COSAC’s Proposed New York Rules of Professional Conduct, NYSBA, Sept. 30, 2005, [see NYPRR, Dec. 2005; Jan. 2006] offer a version of 3.4[b] that is similar to its ABA Model Rules counterpart, except that the proposed New York rule emphasizes the mens rea element. “A lawyer shall not … falsify evidence, create or use evidence the lawyer knows to be false or counsel or assist a witness to testify falsely (emphasis added).” Official Comment 1 in COSAC’s proposed New York rules mirrors the ABA Comment about “improperly influencing witnesses.”

Neither the proposed New York witness-preparation rule, 3.4[b], nor the current New York rule prohibiting the creation of false evidence, DR 7-102[A][6], encompasses the kind of conduct involved in Eldridge or in the Baron & Budd memo. The problem with rules framed as a prohibition against encouraging false testimony is that they require a showing that the evidence was actually false. This narrow standard provides a very limited basis for defining the ethical boundaries of witness preparation because, as a practical matter, the truth or falsity of a piece of evidence often remains in doubt even after the case is over. And that narrow basis for applying discipline shrinks even further when it must be shown that the lawyer knew that the evidence was false.

While the true-or-false standard must be retained to preserve the integrity of our adversary system, it should be supplemented with specific guidelines defining those elements of witness preparation that create an unreasonable risk that the witness will interpret counsel’s advice as an invitation to present false testimony. An unreasonable risk may occur, for example, when counsel lectures the witness on the elements of a claim or defense before eliciting any facts from the witness. It may also occur if counsel delivers her lecture after she receives a statement from the witness that is inconsistent with the claim or defense she suggests in her lecture.

Of course, all witness preparation creates a risk of corruption. As the Momodou Court correctly notes, “the risk that training or coaching may adversely affect the accuracy of the evidence of the individual witness is constant.” [Momodou at para. 61.]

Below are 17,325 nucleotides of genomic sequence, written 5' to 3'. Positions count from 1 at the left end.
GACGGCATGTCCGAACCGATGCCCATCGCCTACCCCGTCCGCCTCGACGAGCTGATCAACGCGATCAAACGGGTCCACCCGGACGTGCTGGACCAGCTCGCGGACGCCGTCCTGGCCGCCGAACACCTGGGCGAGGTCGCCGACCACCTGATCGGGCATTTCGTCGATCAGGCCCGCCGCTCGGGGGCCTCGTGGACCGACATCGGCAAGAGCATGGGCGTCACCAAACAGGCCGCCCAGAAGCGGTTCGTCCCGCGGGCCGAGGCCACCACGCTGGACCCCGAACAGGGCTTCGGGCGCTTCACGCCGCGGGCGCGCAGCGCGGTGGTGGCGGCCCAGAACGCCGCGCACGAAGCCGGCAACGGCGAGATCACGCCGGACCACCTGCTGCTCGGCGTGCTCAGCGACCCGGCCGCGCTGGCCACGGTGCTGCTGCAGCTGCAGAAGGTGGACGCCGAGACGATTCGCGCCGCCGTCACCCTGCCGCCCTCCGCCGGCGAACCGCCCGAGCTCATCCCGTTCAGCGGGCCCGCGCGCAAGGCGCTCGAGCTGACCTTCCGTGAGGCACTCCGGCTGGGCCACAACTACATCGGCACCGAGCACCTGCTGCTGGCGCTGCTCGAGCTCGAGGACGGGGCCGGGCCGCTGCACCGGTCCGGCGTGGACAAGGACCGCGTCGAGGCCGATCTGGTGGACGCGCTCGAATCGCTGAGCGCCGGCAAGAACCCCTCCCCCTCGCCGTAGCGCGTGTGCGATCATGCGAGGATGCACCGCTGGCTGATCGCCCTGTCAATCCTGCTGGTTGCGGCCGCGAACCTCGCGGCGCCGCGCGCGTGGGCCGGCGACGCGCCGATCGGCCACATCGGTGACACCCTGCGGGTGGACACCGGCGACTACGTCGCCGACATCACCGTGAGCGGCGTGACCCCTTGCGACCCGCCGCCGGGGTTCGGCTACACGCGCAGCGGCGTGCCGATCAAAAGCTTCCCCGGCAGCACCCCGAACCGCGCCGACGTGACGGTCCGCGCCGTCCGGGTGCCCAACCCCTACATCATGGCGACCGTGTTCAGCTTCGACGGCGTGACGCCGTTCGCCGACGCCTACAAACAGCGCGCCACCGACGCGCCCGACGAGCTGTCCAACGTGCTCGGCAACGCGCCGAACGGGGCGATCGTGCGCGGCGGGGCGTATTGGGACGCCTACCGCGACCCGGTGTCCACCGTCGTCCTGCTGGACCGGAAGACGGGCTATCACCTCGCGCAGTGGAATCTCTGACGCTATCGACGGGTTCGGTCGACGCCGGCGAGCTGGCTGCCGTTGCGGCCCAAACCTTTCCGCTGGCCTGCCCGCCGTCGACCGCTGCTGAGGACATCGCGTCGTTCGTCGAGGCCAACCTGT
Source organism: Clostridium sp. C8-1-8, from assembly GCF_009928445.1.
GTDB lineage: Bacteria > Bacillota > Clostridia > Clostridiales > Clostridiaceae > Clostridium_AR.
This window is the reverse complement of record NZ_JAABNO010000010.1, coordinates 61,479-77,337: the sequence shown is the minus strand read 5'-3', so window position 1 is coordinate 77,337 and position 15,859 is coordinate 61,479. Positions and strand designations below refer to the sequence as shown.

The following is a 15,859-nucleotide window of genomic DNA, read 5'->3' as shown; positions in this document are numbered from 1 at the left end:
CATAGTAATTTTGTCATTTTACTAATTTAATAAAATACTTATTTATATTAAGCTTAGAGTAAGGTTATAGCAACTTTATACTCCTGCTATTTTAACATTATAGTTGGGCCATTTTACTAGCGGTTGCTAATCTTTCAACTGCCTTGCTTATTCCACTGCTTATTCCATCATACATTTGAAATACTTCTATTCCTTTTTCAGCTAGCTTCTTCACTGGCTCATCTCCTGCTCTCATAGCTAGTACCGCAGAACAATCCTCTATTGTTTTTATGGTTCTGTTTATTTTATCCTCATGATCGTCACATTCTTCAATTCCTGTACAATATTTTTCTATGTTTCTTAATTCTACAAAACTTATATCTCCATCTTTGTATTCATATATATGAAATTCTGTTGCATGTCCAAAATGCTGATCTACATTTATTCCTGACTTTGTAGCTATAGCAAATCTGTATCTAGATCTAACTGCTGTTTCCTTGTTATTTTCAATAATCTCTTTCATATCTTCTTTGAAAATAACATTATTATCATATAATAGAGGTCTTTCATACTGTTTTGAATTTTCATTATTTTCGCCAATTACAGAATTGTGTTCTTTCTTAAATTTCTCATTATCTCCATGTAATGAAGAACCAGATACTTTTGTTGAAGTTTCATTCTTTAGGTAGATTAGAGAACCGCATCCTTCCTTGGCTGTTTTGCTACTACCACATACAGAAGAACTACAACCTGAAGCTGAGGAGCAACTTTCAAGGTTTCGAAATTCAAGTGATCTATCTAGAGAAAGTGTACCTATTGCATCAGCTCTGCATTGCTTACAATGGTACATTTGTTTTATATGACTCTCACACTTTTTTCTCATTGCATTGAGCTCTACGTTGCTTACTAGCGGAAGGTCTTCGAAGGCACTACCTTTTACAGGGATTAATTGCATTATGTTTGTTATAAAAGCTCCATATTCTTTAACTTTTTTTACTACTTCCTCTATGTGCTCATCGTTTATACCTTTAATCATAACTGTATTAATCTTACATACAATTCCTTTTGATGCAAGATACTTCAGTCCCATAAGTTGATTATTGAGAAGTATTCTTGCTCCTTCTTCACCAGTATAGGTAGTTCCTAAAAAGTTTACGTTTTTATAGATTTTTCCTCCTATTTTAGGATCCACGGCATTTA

But the English solution — i.e., to prohibit a trial advocate from preparing a witness on his evidence — goes too far in its zeal to reduce the risk that trial counsel will corrupt the witness. We think the better approach for New York would be to formulate a list of witness preparation guidelines that would discourage witness manipulation and reduce the risk of tainted testimony.

Amend Comment to Proposed Rule 3.4

To clarify what elements of witness preparation are prohibited (or at least disfavored), COSAC and the NYSBA should consider incorporating risk-based guidelines to supplement the true-or-false standard set forth in proposed Rule 3.4[b]. To that end, Comment 1 to Rule 3.4(b) could be expanded as follows:

The term “improperly influencing witnesses” means more than encouraging or assisting a witness to testify falsely. It includes witness preparation that creates an unreasonably high risk that the witness will disregard his or her obligation to refrain from giving false testimony. For example, an unreasonable risk of eliciting false testimony is created when a lawyer suggests to the witness that a particular line of proof is essential to his case, or when counsel tells a witness that the adversary, or the trier of fact, will probably be unable to detect false testimony.”

Betsy Hutchings is the managing attorney of the Ithaca office of Prisoners’ Legal Services of New York. Brad Rudin is a staff attorney in that office. Previously, both served as attorneys for The Legal Aid Society in New York City.

DISCLAIMER: This article provides general coverage of its subject area and is presented to the reader for informational purposes only with the understanding that the laws governing legal ethics and professional responsibility are always changing. The information in this article is not a substitute for legal advice and may not be suitable in a particular situation. Consult your attorney for legal advice. New York Legal Ethics Reporter provides this article with the understanding that neither New York Legal Ethics Reporter LLC, nor Frankfurt Kurnit Klein & Selz, nor Hofstra University, nor their representatives, nor any of the authors are engaged herein in rendering legal advice. New York Legal Ethics Reporter LLC, Frankfurt Kurnit Klein & Selz, Hofstra University, their representatives, and the authors shall not be liable for any damages resulting from any error, inaccuracy, or omission.